Presented By Mooney

MILWAUKEE – Cubs manager Joe Maddon kept Javier Baez in the lineup the day after a full-speed, head-on collision with Jason Heyward in shallow center field left him looking like a boxer with a bloodshot left eye and dark bruising around that eyelid. 
Baez started all 17 playoff games at second base last year. Baez has now started four of the season's first five games at second base, pushing Ben Zobrist toward the outfield and into more of a super-utility role for the defending World Series champs.  

At what point does Baez become your everyday second baseman? (Hint: It's already happening.) 

"I haven't even thought about that," Maddon said before Saturday's game against the Milwaukee Brewers at Miller Park. "Zo's at second base tomorrow. Javy's off tomorrow. Today's lineup was not based on the collision at all. I had that lineup made up before the game. 

"I'm going to try to balance it out as much as I can. Part of it is it's not just about Javy being the everyday second baseman. How do you get (Albert) Almora in the lineup? How do you get (Jon) Jay in the lineup? How do you keep Zo in the lineup as often as possible? That's really what it comes down to.

"So pretty much what you've seen to this point, I think, is like a good indicator of what we're going to be able to do with everybody being healthy."

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Baez generates more highlight-reel plays and buzz on social media, but Zobrist is still a clubhouse leader, All-Star second baseman and World Series MVP. Zobrist is in the second season of a four-year, $56 million contract signed with the idea of ending the 108-year drought and focusing on one position to help preserve his body through his mid-30s.

Beyond the respect for Zobrist, Maddon also seems to be trying to avoid anointing Baez, a player so confident he got the Major League Baseball logo tattooed onto the back of his neck as a teenager. Throughout spring training, Maddon answered questions about the second-base dynamics by identifying Zobrist as the primary option with Baez as a defensive rover.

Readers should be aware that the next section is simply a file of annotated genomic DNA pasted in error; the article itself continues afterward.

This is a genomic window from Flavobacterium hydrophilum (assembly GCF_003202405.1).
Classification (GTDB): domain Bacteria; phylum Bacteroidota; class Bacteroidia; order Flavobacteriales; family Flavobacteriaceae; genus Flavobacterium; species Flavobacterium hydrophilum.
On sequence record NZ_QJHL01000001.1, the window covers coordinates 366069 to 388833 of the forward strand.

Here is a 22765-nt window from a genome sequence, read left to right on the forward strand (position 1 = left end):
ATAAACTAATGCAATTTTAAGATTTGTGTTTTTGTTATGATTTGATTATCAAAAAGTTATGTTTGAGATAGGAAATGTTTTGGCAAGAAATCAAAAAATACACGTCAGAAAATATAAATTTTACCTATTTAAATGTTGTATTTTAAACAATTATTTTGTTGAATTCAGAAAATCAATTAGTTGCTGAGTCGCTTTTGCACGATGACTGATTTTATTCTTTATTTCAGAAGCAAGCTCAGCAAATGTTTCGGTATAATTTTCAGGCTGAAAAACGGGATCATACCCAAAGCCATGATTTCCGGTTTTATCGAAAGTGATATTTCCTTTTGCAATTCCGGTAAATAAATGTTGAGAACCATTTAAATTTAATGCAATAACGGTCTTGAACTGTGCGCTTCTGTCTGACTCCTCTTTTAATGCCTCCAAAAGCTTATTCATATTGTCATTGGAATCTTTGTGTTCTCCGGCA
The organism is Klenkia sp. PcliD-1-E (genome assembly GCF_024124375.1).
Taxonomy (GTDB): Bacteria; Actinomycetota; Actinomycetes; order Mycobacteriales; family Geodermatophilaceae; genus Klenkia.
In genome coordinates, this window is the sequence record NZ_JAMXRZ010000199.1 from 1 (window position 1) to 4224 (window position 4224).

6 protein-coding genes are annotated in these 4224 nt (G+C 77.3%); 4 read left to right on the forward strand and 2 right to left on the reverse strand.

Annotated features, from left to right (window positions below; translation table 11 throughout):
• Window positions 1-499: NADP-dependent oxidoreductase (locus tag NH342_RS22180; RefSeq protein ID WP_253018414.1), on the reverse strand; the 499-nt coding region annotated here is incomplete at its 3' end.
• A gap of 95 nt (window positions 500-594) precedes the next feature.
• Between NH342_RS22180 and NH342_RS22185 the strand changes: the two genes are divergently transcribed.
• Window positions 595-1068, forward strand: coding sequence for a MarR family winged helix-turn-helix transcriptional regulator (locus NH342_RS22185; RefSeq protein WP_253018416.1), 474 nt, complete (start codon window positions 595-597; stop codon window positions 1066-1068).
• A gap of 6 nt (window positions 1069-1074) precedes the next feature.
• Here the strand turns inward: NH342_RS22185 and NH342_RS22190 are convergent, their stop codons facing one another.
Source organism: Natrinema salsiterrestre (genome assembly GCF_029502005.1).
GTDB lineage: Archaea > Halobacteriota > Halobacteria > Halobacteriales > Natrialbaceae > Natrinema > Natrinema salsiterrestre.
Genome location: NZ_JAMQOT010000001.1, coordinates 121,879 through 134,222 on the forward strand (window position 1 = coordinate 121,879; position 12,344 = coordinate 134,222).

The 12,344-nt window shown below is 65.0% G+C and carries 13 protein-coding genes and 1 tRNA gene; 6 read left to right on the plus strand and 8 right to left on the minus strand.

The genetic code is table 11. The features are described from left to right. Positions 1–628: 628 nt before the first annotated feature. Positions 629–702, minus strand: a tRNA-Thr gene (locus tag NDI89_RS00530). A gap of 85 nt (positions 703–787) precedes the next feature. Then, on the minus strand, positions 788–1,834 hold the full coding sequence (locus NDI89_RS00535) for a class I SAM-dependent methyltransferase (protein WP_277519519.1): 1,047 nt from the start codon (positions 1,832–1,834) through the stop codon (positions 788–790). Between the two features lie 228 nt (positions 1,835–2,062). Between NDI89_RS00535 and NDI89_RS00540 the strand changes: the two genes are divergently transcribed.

"It's always about semantics, man," Maddon said. "You got to be (careful). Whatever you say, it sticks. And then people hold you to that, which they should. When it comes to baseball players, man, if you say they're one thing and then try to make them into something else, it really freaks them out."

This is also the direction where Maddon sees the game trending, lineups built with analytics and matchups in mind, rosters becoming less top-heavy and revolving more around depth and flexibility. Maddon has talked about the year he never formally named a closer for the Tampa Bay Rays and just kept going to the same guy in the ninth inning for save situations. 

"Without naming a closer, without naming a second baseman, without a naming an eighth-inning guy or a seventh-inning guy, it really creates a lot more latitude, which you need in today's game," Maddon said. "Our group needs that. I think it's going to become more prominent throughout the industry where you might name a closer only and then the rest of the guys will just be out there and be ready. Position-player-wise, we're just different, I think, with all the versatility that we do have."